Puppy Routines



Feed a high quality diet designed for puppies. A wide variety of diets and formulations are available and your veterinarian should be your primary source of information as to the best choice for your puppy. The amount fed will vary with the type of food and the individual dog, but in general, should only be as much as the puppy can consume in 5 to 10 minutes at a given meal.

Puppies are usually fed 3 times daily when between 6 and 12 weeks old, 2 times daily when 12 weeks to 6 months old, and may be fed 1 or 2 times daily when older than 6 months. For certain large breeds of dogs, your veterinarian may recommend that several smaller meals be fed rather than 1 large meal (even when your dog becomes an adult) because an association has been suggested between the consumption of large meals and a serious medical condition called gastric dilatation/volvulus or "bloat."


Health Exam/Vaccinations:

You will want to have your new puppy examined by a veterinarian to ensure that it has no major health problems and is started on a program of preventive care. Your puppy's health care plan includes a series of vaccinations against distemper, parvovirus and coronavirus (gastrointestinal diseases), infectious hepatitis, and respiratory infections (adenovirus, parainfluenza, and bordetella).

Vaccination protocols are designed on the basis of your puppy's risk of infection and may vary depending upon your puppy's age, breed, and environmental exposures (e.g., in certain locales, vaccinations for Lyme disease and leptospirosis may be considered standard parts of the protocol). Vaccinations are usually given at 3-week intervals from 6 to 16 weeks of age. At 15 to 16 weeks of age, the puppy receives its first rabies vaccination.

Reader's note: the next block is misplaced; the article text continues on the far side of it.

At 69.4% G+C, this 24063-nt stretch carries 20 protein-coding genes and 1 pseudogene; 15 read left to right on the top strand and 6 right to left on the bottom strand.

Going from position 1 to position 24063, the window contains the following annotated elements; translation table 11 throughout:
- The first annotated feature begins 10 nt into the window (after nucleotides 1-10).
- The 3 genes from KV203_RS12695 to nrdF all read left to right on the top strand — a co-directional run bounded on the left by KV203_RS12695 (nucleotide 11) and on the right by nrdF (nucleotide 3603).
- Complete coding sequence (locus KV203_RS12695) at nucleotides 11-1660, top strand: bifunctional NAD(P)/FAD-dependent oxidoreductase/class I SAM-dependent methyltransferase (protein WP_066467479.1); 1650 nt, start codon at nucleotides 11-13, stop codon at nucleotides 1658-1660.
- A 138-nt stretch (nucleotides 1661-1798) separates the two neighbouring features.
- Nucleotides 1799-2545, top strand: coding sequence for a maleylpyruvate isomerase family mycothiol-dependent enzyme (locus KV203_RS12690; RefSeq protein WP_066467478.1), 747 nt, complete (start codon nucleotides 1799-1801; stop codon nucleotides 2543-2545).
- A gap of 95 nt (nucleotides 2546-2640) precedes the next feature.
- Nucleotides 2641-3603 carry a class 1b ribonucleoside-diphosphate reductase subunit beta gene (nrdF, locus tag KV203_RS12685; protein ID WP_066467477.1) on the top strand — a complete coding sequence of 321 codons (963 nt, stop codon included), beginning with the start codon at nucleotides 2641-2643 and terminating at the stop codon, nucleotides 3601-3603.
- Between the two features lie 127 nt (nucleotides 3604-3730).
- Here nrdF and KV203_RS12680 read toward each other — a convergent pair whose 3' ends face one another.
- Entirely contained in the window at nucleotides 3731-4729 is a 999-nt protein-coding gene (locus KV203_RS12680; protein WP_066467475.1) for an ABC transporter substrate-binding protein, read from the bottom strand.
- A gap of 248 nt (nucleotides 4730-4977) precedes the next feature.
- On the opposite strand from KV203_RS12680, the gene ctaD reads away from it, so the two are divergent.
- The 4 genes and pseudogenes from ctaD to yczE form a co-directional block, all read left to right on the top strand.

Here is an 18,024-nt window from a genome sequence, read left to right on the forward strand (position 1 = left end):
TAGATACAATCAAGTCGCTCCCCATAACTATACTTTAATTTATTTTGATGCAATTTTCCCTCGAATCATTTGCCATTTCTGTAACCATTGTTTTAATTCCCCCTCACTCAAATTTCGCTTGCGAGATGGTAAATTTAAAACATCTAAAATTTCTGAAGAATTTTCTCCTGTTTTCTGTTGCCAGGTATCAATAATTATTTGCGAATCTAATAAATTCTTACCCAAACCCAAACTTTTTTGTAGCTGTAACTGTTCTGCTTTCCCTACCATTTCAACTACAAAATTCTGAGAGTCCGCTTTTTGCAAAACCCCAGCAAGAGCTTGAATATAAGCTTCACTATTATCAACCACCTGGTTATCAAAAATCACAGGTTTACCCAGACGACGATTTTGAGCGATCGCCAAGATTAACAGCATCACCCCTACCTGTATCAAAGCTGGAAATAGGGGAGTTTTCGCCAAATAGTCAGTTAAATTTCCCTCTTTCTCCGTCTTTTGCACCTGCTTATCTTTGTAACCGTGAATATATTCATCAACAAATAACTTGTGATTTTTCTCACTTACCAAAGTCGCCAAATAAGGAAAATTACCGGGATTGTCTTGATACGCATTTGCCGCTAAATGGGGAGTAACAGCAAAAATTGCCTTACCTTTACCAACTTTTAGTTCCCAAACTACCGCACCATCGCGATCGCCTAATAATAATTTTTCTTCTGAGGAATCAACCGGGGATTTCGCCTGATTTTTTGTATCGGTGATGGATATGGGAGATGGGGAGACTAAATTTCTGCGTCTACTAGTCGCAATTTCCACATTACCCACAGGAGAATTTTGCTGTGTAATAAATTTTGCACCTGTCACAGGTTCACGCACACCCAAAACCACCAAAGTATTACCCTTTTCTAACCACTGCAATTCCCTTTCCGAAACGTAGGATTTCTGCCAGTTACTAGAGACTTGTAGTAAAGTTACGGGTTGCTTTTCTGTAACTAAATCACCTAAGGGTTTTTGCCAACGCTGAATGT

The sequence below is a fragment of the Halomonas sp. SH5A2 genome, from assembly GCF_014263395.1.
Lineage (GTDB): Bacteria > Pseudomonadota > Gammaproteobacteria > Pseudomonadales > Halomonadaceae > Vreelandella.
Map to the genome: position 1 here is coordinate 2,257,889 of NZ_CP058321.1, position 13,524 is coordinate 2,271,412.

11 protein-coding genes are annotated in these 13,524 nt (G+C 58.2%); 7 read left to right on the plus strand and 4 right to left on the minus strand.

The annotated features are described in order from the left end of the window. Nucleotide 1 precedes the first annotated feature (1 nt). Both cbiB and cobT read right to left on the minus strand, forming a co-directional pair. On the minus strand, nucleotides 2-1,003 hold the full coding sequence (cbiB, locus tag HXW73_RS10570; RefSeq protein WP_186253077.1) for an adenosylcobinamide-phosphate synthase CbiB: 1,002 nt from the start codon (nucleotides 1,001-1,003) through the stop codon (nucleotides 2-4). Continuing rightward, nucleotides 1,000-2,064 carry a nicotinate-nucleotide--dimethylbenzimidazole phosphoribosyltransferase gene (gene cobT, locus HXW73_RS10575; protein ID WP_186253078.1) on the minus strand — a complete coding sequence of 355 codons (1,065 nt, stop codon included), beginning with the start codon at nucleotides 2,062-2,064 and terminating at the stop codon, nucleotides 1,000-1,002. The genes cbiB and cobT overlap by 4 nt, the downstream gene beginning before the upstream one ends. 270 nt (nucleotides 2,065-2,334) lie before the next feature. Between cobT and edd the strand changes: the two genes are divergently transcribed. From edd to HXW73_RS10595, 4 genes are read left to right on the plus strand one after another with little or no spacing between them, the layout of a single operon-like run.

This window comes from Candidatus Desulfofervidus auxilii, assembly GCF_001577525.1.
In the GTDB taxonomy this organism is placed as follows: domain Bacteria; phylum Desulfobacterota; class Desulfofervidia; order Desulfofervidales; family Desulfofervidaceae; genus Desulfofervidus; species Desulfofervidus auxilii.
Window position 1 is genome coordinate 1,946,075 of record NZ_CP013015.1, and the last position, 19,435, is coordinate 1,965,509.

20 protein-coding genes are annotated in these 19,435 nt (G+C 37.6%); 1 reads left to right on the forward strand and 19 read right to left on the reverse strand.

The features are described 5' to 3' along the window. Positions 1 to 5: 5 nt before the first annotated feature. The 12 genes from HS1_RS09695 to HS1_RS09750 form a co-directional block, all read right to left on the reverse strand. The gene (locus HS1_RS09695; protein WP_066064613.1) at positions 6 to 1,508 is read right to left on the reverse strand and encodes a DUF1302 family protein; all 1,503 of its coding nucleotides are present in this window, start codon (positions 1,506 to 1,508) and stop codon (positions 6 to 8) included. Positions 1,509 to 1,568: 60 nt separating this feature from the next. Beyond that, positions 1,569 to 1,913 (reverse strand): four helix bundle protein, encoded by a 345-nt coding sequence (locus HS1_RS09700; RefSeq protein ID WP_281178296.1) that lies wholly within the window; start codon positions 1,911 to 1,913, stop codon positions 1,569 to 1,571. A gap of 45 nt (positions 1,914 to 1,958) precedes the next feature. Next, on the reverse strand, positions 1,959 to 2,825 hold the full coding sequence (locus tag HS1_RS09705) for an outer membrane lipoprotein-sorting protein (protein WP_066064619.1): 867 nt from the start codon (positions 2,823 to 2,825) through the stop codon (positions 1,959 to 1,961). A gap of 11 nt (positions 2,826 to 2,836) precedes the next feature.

Puppies should be checked for intestinal parasites (usually 2 stool samples 3 weeks apart), fleas, and heartworm disease (depending on age), and appropriate treatment or preventatives administered.



Regular brushing, bathing, and nail care are essential. Protect your puppy's eyes and ears when bathing, and don't allow the puppy to become chilled after bathing. Your veterinarian may recommend that you do not bathe your puppy when it is younger than 10 to 12 weeks unless absolutely necessary (especially if your puppy is one of the smaller breeds).

See General Schedule, in Obedience, training, and socialization section.

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